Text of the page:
However, be encouraged, because Jesus said that we would do even greater things than he did (John 14:12). This is because we are working following his resurrection and Jesus when took the keys of death and Hades back from Satan (Revelation 1:18). When he was ministering he was still doing it in Satan's jurisdiction. Also, we have the resurrected Jesus in all his authority living in us by the presence of the Holy Spirit.
Q. My pastor says we should put the past aside and forget it, and not look at past hurt and pain for healing. Is this true?
A. Two passages are among those used to justify this belief. The first is in Philippians 3, where Paul talks about forgetting what is behind and pressing forward for the goal for which God has called him heavenward. However, the context is not one of forgetting the bad things that have happened to him in the past, but the very real social, intellectual and personal advantages that he had before he met Jesus.
The second passage is in Luke 9:62, where Jesus says that "No one who puts his hand to the plow and looks back is fit for service in the kingdom of God." Again, the context is of leaving behind our previous desires, relationships and lifestyle to give ourselves fully to Jesus, not of ignoring the sin and sickness that besets us and makes us less effective in Kingdom work.
Can you imagine Jesus saying to the leper, "I won't heal you, because you just need to forget about being ill and push through it. Don't let it get you down, just cheerfully serve God and you will be healed at the end of the age." I can't!
Q. Hasn't all our sin and pain been dealt with at the Cross? Why should we dig it up again?
A. What was won at the Cross was the possibility of our salvation and eternal life, but we still must appropriate it. God won't save us against our will. Once we accept his offer to be our Saviour then begins the process of sanctification, in which we work together with God to become the people we were meant to be - more like Jesus. This is the goal of prayer ministry. It helps us deal with the legal rights Satan has in our lives which reduce our effectiveness in the spiritual warfare to which we are called.
Interestingly, I haven't heard those who say it was all done at the Cross objecting to prayer for a broken leg which wasn't healed at the instant of conversion! So why not a broken heart?
Q. My pastor says I should overcome my temptations by just reading the Bible and praying more. Why doesn't it seem to work?
A. This sounds like salvation by works. We can't be healed by will-power. If all that God had provided for our sanctification was the Scriptures and permission to talk at God, then I would have to agree. However, God has provided far more than this. He gives us himself, living within us and available for a two way relationship in which he also talks to us and we listen to his powerful words. He gives us brothers and sisters filled with his Spirit, and able to minister to us with gifts of healing, wisdom, knowledge, prophecy, tongues, and so on. He gives us his physical presence in bread and wine and water and oil to continually feed our bodies, souls and spirits with resurrection life, wash us clean from sin, and heal our wounds.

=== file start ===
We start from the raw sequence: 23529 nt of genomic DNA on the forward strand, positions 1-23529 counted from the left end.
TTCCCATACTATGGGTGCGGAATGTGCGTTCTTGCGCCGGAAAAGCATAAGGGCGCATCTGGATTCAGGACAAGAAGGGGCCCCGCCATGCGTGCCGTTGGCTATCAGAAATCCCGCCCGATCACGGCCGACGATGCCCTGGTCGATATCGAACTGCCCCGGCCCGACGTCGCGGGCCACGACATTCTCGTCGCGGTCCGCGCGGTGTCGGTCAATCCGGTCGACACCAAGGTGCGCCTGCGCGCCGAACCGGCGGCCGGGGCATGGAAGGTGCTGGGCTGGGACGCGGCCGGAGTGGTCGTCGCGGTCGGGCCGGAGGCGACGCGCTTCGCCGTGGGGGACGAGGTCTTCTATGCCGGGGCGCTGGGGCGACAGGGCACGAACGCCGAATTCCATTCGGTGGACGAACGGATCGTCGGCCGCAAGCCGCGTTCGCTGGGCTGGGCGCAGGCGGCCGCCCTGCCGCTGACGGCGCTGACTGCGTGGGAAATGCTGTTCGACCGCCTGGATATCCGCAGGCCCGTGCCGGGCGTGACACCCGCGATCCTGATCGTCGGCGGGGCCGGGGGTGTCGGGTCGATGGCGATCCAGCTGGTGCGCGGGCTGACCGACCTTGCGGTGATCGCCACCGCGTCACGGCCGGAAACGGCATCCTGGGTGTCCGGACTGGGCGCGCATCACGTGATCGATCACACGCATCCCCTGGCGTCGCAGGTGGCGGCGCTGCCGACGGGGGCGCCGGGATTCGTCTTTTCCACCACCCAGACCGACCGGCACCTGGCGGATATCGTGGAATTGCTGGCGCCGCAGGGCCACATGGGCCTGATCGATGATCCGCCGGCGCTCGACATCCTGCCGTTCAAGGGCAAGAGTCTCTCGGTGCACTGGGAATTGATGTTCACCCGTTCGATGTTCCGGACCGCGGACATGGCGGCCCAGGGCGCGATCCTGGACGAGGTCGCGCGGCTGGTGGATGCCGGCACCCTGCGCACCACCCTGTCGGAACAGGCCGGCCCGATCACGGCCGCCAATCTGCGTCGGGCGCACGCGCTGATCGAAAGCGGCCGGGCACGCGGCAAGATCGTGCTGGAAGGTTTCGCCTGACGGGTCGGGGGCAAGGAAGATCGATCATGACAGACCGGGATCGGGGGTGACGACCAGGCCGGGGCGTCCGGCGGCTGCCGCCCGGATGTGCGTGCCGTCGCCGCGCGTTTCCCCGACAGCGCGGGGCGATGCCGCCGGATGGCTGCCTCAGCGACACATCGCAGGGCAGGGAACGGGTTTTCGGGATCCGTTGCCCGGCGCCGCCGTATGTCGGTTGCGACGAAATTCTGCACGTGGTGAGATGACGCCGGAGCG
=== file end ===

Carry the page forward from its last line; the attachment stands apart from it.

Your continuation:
Q. I can't see Jesus or hear his voice. How can I learn to do this?
A. Many people actually do hear Jesus' voice, but don't recognise it because no one has told them how to do it, or even that it can be done. Similarly, few have been instructed on the true role of our imagination as the screen on which God places vision from him, not just as the part of us used to make things up. We have provided teaching on these things in our Listening to God website.
Q. I already had ministry for something. Now it has come up again. Why?
A. There are a number of possibilities here. First, healing often happens in layers, like the skins of an onion. As we learn to walk at one level, God is preparing us to go deeper to the next level. Second, sometimes we are unable to deal fully with all aspects of a problem until some parts of it are first resolved. Third, it is possible that aspects of a problem are missed by those ministering the first time, requiring further ministry later. All prayer ministers are fallible even though God is not.
Q. If I go for prayer ministry will others find out my secrets?
A. If you are prepared to be real and honest with God, then you will need to also be honest with those ministering to you. You may need to reveal things you would rather keep hidden, in order to be healed. It is also possible that God will reveal secrets to the ministers supernaturally.
Most of the ministry centres listed on this site follow the practice of asking God to help them forget things they do not need to remember following the ministry. This is remarkably effective. They also promise that everything shared in a ministry session will be kept absolutely confidential. Even the intercessors are not given information to help them pray. Instead they have to rely on listening to God.